BP’s Energy Outlook predicts that global energy demand will increase by around 30 percent to 2035, driven by increasing prosperity in developing countries, partially offset by rapid gains in energy efficiency.
According to the newly-published 2017 edition, global demand for energy is expected to grow by an average of 1.3 percent per year. However, this growth in energy demand is significantly lower than the 3.4 percent per year rise expected in global GDP, reflecting improved energy efficiency driven by technology improvements and environmental concerns.
The Outlook looks at long-term energy trends and develops projections for world energy markets over the next two decades.
While non-fossil fuels are expected to account for half of the growth in energy supplies over the next 20 years, the Outlook projects that oil and gas, together with coal, will remain the main source of energy powering the world economy, accounting for more than 75 percent of total energy supply in 2035, compared with 86 percent in 2015.
Oil demand is expected to grow at an average rate of 0.7 percent a year, although this is expected to slow gradually over the period. The transport sector continues to consume most of the world’s oil with its share of global demand remaining close to 60 percent in 2035. However, non-combusted use of oil, particularly in petrochemicals, takes over as the main source of growth for oil demand by the early 2030s.
All of the demand growth for oil in the period to 2035 comes from emerging markets, with China accounting for half.
“The possibility that the most important source of growth in oil demand in the 2030s won’t be to power cars or trucks or planes, but rather used as an input into other products, such as plastics and fabrics, is quite a change from the past,” said Spencer Dale, BP’s group chief economist.
Oil demand for cars is expected to increase by around four million barrels per day underpinned by a doubling in the global car fleet. The number of electric cars is assumed to increase from 1.2 million in 2015 to around 100 million in 2035 (around five percent of the global car fleet).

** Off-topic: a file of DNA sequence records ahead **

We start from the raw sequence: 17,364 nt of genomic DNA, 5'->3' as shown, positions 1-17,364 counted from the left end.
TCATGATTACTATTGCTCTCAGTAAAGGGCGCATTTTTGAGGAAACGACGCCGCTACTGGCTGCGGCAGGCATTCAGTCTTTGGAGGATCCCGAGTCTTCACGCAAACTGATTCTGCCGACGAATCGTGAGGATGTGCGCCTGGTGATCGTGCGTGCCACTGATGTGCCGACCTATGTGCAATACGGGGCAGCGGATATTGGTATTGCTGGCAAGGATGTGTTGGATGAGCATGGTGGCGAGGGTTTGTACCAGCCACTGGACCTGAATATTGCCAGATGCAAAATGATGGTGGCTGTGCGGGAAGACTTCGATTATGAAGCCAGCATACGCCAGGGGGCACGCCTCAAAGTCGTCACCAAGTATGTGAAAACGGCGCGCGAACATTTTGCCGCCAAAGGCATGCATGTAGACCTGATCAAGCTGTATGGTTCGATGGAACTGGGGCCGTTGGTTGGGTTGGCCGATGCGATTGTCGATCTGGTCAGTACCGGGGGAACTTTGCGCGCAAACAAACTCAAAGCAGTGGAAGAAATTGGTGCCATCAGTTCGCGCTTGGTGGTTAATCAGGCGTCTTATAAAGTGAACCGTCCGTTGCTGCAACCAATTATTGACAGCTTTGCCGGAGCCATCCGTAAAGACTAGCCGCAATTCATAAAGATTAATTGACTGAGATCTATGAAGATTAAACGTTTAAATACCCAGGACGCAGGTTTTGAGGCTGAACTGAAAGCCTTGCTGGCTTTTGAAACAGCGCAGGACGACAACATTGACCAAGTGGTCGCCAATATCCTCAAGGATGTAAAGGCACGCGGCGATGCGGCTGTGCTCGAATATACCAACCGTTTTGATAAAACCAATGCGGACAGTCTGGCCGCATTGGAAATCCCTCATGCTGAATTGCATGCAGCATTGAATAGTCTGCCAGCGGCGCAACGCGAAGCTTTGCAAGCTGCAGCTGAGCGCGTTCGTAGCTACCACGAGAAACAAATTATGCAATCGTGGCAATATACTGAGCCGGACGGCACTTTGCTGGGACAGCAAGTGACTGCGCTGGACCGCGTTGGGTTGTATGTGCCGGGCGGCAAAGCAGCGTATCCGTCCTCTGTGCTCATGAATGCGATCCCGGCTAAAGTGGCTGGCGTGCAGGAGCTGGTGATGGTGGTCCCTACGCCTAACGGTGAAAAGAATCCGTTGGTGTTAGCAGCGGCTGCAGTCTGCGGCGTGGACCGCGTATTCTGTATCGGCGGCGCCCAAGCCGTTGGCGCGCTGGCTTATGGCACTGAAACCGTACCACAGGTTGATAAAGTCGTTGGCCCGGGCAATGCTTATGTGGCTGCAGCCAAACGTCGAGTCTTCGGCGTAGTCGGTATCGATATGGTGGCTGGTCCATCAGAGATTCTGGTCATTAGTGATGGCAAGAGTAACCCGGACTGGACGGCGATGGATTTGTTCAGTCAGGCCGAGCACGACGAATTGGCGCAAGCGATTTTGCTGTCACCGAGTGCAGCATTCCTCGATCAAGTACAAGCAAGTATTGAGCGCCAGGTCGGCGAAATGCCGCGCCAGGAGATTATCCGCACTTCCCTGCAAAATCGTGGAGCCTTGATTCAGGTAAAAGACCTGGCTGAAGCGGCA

“The impact of electric cars, together with other aspects of the mobility revolution, such as self-driving cars, car sharing and ride pooling, is one of the key uncertainties surrounding the long-term outlook for oil,” said Dale.
The slowing rate of oil demand growth is contrasted by the abundance of global oil resources. The Energy Outlook speculates that the abundance of oil may cause low-cost producers, such as Middle East OPEC, Russia and the U.S., to use their competitive advantage to increase their market share at the expense of higher-cost producers.
Gas is expected to grow more quickly than either oil or coal, with demand growing an average 1.6 percent a year. Its share of primary energy overtakes coal to be the second-largest fuel source by 2035. Shale gas production accounts for two-thirds of the increase in gas supplies, led by growth in the U.S. LNG growth, driven by increasing supplies in Australia and the U.S., is expected to lead to a globally integrated gas market anchored by U.S. gas prices.
Gas’ continual gain on coal will be helped by energy policies that encourage the shift in both industry and power generation. The main growth comes from China, Middle East and the U.S.
In China, growth in gas consumption is expected to outstrip domestic production, so that by 2035 imported gas comprises nearly 40 percent of total consumption, up from 30 percent in 2015. In Europe, the share of imports is expected to rise from around 50 percent in 2015 to over 80 percent by 2035.
The Outlook expects LNG supplies to grow rapidly to account for over half of traded gas by 2035. This increase is led by supplies from the U.S., Australia and Africa. Around a third of this growth occurs over the next four years as series of projects currently under development come on-stream.
Coal consumption is projected to peak in the mid-2020s, largely driven by China’s move towards cleaner, lower-carbon fuels. India is expected to be the largest growth market for coal, with its share of world coal demand doubling from around 10 percent in 2015 to 20 percent in 2035.
Renewables are projected to be the fastest growing fuel source, growing at an average rate of 7.6 percent per year, quadrupling over the Outlook, driven by increasing competitiveness of both solar and wind. China is the largest source of growth for renewables over the next 20 years, adding more renewable power than the E.U. and U.S. combined.
Carbon emissions are projected to grow at less than a third of the rate seen in the past 20 years, by an average of 0.6 percent per year versus 2.1 percent per year, reflecting gains in energy efficiency and the changing fuel mix.
If achieved, it would be the slowest rate of emissions growth for any 20-year period since records began in 1965. However, carbon emissions from energy use in the base case are still projected to grow throughout the period, by about 13 percent. This is far in excess of the IEA’s 450 Scenario, which suggests that carbon emissions need to fall by around 30 percent by 2035 to have a good chance of achieving the goals set out in Paris.
“The timing and form of government policy to encourage and facilitate the energy transition is important,” said Dudley. “In BP, we continue to believe that carbon pricing has an important part to play as it provides incentives for everyone - producers and consumers alike - to play their part.”
The Outlook is available here.